Quantum Legacies (Hardcover)

Dispatches from an Uncertain World

By David Kaiser, Alan Lightman (Foreword by)

University of Chicago Press, 9780226698052, 360pp.

Publication Date: April 3, 2020

List Price: 26.00*
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Description

The ideas at the root of quantum theory remain stubbornly, famously bizarre: a solid world reduced to puffs of probability; particles that tunnel through walls; cats suspended in zombielike states, neither alive nor dead; and twinned particles that share entangled fates. For more than a century, physicists have grappled with these conceptual uncertainties while enmeshed in the larger uncertainties of the social and political worlds around them, a time pocked by the rise of fascism, cataclysmic world wars, and a new nuclear age.
 
In Quantum Legacies, David Kaiser introduces readers to iconic episodes in physicists’ still-unfolding quest to understand space, time, and matter at their most fundamental. In a series of vibrant essays, Kaiser takes us inside moments of discovery and debate among the great minds of the era—Albert Einstein, Erwin Schrödinger, Stephen Hawking, and many more who have indelibly shaped our understanding of nature—as they have tried to make sense of a messy world.
 
Ranging across space and time, the episodes span the heady 1920s, the dark days of the 1930s, the turbulence of the Cold War, and the peculiar political realities that followed. In those eras as in our own, researchers’ ambition has often been to transcend the vagaries of here and now, to contribute lasting insights into how the world works that might reach beyond a given researcher’s limited view. In Quantum Legacies, Kaiser unveils the difficult and unsteady work required to forge some shared understanding between individuals and across generations, and in doing so, he illuminates the deep ties between scientific exploration and the human condition.


About the Author

David Kaiser is the Germeshausen Professor of the History of Science and professor of physics at the Massachusetts Institute of Technology. He is the author of several books, including How the Hippies Saved Physics: Science, Counterculture, and the Quantum Revival, and is coeditor of Groovy Science: Knowledge, Innovation, and American Counterculture, also published by the University of Chicago Press.


Praise For Quantum Legacies: Dispatches from an Uncertain World

"Kaiser—writing in prose that sometimes soars, often intrigues, and always informs—gives us here a remarkable set of vignettes about major developments in physics and cosmology of the past century. His vignettes beautifully integrate science with human history and with insightful descriptions of outsized personalities. This book will be enjoyable and enlightening for a diverse readership: from complete novices in science, to students of science and history, and to professional scientists and historians."

— Kip Thorne, Richard P. Feynman Professor of Theoretical Physics, California Institute of Technology, and 2017 Nobel Laureate in Physics

"Physicists are people! They have insecurities, love lives, monetary concerns, and political opinions, all while striving to uncover the fundamental workings of reality. Kaiser spins engaging tales that both explain fascinating aspects of physics in a lucid way and illuminate the human beings who worked to discover them."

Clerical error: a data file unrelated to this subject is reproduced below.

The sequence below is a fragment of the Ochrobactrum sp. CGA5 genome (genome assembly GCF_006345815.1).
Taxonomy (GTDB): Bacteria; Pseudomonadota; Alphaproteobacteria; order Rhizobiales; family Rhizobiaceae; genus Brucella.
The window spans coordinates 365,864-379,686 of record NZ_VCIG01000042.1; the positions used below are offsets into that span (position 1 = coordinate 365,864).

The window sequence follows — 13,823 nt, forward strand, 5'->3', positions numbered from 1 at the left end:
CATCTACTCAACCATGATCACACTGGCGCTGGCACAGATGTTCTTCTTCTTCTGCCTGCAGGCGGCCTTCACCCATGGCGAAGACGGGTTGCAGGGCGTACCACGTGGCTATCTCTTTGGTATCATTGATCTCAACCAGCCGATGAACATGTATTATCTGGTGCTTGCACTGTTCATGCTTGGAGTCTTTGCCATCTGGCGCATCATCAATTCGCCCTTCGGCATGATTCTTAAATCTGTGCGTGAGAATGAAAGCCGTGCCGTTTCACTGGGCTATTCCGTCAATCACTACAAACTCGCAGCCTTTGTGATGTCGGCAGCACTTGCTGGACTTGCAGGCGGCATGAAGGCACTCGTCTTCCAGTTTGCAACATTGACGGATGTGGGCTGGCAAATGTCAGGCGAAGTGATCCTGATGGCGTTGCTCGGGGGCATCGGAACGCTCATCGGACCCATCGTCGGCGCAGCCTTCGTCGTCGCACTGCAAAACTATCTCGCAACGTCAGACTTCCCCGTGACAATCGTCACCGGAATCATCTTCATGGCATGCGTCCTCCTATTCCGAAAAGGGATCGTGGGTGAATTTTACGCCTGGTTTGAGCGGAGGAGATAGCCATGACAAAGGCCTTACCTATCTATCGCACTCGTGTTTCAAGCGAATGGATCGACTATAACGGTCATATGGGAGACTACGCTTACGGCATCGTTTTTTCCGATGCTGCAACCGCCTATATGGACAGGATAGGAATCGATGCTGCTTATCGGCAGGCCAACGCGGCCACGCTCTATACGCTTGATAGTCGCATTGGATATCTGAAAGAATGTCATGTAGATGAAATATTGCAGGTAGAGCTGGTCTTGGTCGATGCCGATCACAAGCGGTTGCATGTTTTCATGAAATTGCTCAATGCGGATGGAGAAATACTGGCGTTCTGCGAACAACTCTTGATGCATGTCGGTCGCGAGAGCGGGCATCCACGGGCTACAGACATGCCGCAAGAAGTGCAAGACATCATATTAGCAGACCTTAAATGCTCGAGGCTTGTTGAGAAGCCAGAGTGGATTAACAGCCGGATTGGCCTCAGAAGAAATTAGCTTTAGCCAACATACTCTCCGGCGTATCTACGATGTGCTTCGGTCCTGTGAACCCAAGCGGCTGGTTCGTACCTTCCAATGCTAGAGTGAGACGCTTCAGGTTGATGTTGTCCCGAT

— Sean Carroll, author of Something Deeply Hidden

"Have you ever wondered why Schrödinger chose such a morbid illustration of quantum physics as a half-dead cat? Want to know how an alleged Soviet spy escaped capture and went on to shake up particle physics? Can you guess what propelled The Tao of Physics to bestseller status? If questions like these spark your curiosity, this book is for you. I can imagine no better guide for an insider’s tour of twentieth-century physics than Kaiser. These witty vignettes beautifully illustrate what Kaiser calls the 'doubleness' of scientific research, its ability to bequeath enduring insights while reflecting the quirks and foibles of historical circumstances."

— Deborah R. Coen, author of Climate in Motion

"Explaining physics is easier than explaining physicists. In Quantum Legacies, Kaiser succeeds at both."

— George Dyson, author of Turing’s Cathedral

"What is extraordinary about Kaiser as a writer (and what makes his essays so much fun to read) is not only his ability to animate the range of personalities in these pages, from Einstein to Heisenberg, Schrödinger to Hawking, but also the way he brings the same humanizing impulse to their mind-bending ideas. His talent for uncovering connections between otherworldly ideas and the social and political worlds in which they take shape makes him a simply spellbinding guide to the mysteries of the universe."

— Nell Freudenberger, author of Lost and Wanted

"Kaiser is a master writer, and this is some of his finest work. An extraordinary combination of technical science, rich history, and telling anecdote, Quantum Legacies is cutting-edge scholarship rendered in a style equal to any popular science writing. When a non-academic asks me ‘what is the history of science?’ I will give them this book."

— Matthew Stanley, author of Einstein’s War: How Relativity Triumphed amid the Vicious Nationalism of World War I

"Friendships and rivalries, the demands of war, the limits of technology . . . these are among the rich universe of forces that conflict and conspire to bring us what we usually gloss over as the inevitable march of scientific progress. Kaiser’s book provides a wonderful glimpse behind the curtain into the messier—but far more human—truth of the matter. Beautifully written and extraordinarily well researched, the book makes a profound point about the sociopolitical nature of science that all readers—from physics buffs and historians to students and laypeople—need to hear."

— Amanda Gefter, author of Trespassing on Einstein’s Lawn